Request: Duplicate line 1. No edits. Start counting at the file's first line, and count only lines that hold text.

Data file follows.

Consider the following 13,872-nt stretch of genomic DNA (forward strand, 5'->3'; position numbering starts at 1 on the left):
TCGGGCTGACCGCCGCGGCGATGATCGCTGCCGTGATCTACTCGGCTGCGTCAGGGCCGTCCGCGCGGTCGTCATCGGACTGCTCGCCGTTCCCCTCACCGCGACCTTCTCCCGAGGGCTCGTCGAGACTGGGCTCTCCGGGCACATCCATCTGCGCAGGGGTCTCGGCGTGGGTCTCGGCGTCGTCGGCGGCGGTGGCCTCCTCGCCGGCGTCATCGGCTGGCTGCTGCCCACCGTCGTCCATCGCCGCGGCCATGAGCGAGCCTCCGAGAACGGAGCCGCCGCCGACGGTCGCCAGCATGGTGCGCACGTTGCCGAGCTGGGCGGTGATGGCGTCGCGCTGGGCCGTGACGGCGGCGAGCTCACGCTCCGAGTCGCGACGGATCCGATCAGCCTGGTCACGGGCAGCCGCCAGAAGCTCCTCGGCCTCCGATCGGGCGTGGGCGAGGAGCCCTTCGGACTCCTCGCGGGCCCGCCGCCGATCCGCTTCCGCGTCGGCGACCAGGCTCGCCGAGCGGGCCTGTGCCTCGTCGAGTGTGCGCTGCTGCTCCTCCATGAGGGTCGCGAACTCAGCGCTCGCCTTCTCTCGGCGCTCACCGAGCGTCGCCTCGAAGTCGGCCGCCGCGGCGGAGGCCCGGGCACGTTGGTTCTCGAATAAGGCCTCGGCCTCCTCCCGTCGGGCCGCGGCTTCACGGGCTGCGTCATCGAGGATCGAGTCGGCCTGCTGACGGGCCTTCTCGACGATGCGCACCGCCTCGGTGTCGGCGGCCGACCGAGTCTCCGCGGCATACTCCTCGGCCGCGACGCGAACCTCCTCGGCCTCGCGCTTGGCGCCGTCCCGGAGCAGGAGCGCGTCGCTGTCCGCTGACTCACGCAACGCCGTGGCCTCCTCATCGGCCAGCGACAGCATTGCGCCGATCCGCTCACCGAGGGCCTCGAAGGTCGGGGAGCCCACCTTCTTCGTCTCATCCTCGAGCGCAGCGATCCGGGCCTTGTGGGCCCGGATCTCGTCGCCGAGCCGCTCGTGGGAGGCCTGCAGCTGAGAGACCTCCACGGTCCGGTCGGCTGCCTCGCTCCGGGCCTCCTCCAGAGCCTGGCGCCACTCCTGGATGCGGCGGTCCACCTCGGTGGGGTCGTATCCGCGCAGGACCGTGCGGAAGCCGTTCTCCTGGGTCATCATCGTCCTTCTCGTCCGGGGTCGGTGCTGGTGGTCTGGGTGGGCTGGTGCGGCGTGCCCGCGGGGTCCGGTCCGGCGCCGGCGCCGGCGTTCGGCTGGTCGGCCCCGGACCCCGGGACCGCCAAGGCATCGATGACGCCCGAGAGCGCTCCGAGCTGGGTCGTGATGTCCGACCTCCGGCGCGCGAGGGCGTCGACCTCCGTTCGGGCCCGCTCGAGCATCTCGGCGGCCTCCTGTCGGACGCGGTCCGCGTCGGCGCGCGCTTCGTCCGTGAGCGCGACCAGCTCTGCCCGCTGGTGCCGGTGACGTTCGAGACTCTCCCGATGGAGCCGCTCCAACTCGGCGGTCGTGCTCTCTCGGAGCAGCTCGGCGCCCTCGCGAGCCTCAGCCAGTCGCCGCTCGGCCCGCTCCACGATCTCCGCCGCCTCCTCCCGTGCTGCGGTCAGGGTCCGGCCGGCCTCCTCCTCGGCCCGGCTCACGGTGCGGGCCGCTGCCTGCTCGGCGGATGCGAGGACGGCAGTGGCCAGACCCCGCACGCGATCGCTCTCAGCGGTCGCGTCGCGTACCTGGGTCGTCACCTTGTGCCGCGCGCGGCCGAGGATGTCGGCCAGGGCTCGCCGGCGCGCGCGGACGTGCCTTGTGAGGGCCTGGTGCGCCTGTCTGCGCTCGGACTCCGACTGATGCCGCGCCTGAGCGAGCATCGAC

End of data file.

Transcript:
Consider the following 13,872-nt stretch of genomic DNA (forward strand, 5'->3'; position numbering starts at 1 on the left):